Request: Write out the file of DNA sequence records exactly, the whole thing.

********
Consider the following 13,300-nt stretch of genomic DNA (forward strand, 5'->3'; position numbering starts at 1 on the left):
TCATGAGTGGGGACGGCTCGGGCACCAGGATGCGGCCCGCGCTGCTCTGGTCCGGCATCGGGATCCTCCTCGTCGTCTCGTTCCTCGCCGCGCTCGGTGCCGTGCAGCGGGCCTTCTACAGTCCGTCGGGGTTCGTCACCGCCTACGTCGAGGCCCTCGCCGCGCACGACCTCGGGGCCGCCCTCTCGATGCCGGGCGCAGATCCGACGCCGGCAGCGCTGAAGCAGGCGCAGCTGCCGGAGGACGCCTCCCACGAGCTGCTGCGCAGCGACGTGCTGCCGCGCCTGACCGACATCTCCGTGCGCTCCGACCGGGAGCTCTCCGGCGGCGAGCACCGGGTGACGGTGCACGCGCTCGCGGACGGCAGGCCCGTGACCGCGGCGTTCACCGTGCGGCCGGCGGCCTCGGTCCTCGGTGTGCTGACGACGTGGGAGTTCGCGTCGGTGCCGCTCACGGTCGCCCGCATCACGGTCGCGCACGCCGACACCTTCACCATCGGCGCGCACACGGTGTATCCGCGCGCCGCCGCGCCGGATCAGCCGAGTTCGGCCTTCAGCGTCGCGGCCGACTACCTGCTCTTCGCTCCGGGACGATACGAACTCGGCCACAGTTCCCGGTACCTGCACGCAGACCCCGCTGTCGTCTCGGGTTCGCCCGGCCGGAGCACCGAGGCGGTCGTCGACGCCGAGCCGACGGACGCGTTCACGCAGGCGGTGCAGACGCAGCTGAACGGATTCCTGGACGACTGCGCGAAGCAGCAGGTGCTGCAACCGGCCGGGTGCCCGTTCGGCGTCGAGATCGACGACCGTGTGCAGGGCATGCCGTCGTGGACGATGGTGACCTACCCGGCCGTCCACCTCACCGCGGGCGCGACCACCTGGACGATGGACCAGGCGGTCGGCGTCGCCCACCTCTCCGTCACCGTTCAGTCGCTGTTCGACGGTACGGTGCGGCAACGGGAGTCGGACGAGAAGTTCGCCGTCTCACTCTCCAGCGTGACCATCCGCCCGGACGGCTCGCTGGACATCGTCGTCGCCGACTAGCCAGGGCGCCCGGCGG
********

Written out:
Consider the following 13,300-nt stretch of genomic DNA (forward strand, 5'->3'; position numbering starts at 1 on the left):
TCATGAGTGGGGACGGCTCGGGCACCAGGATGCGGCCCGCGCTGCTCTGGTCCGGCATCGGGATCCTCCTCGTCGTCTCGTTCCTCGCCGCGCTCGGTGCCGTGCAGCGGGCCTTCTACAGTCCGTCGGGGTTCGTCACCGCCTACGTCGAGGCCCTCGCCGCGCACGACCTCGGGGCCGCCCTCTCGATGCCGGGCGCAGATCCGACGCCGGCAGCGCTGAAGCAGGCGCAGCTGCCGGAGGACGCCTCCCACGAGCTGCTGCGCAGCGACGTGCTGCCGCGCCTGACCGACATCTCCGTGCGCTCCGACCGGGAGCTCTCCGGCGGCGAGCACCGGGTGACGGTGCACGCGCTCGCGGACGGCAGGCCCGTGACCGCGGCGTTCACCGTGCGGCCGGCGGCCTCGGTCCTCGGTGTGCTGACGACGTGGGAGTTCGCGTCGGTGCCGCTCACGGTCGCCCGCATCACGGTCGCGCACGCCGACACCTTCACCATCGGCGCGCACACGGTGTATCCGCGCGCCGCCGCGCCGGATCAGCCGAGTTCGGCCTTCAGCGTCGCGGCCGACTACCTGCTCTTCGCTCCGGGACGATACGAACTCGGCCACAGTTCCCGGTACCTGCACGCAGACCCCGCTGTCGTCTCGGGTTCGCCCGGCCGGAGCACCGAGGCGGTCGTCGACGCCGAGCCGACGGACGCGTTCACGCAGGCGGTGCAGACGCAGCTGAACGGATTCCTGGACGACTGCGCGAAGCAGCAGGTGCTGCAACCGGCCGGGTGCCCGTTCGGCGTCGAGATCGACGACCGTGTGCAGGGCATGCCGTCGTGGACGATGGTGACCTACCCGGCCGTCCACCTCACCGCGGGCGCGACCACCTGGACGATGGACCAGGCGGTCGGCGTCGCCCACCTCTCCGTCACCGTTCAGTCGCTGTTCGACGGTACGGTGCGGCAACGGGAGTCGGACGAGAAGTTCGCCGTCTCACTCTCCAGCGTGACCATCCGCCCGGACGGCTCGCTGGACATCGTCGTCGCCGACTAGCCAGGGCGCCCGGCGG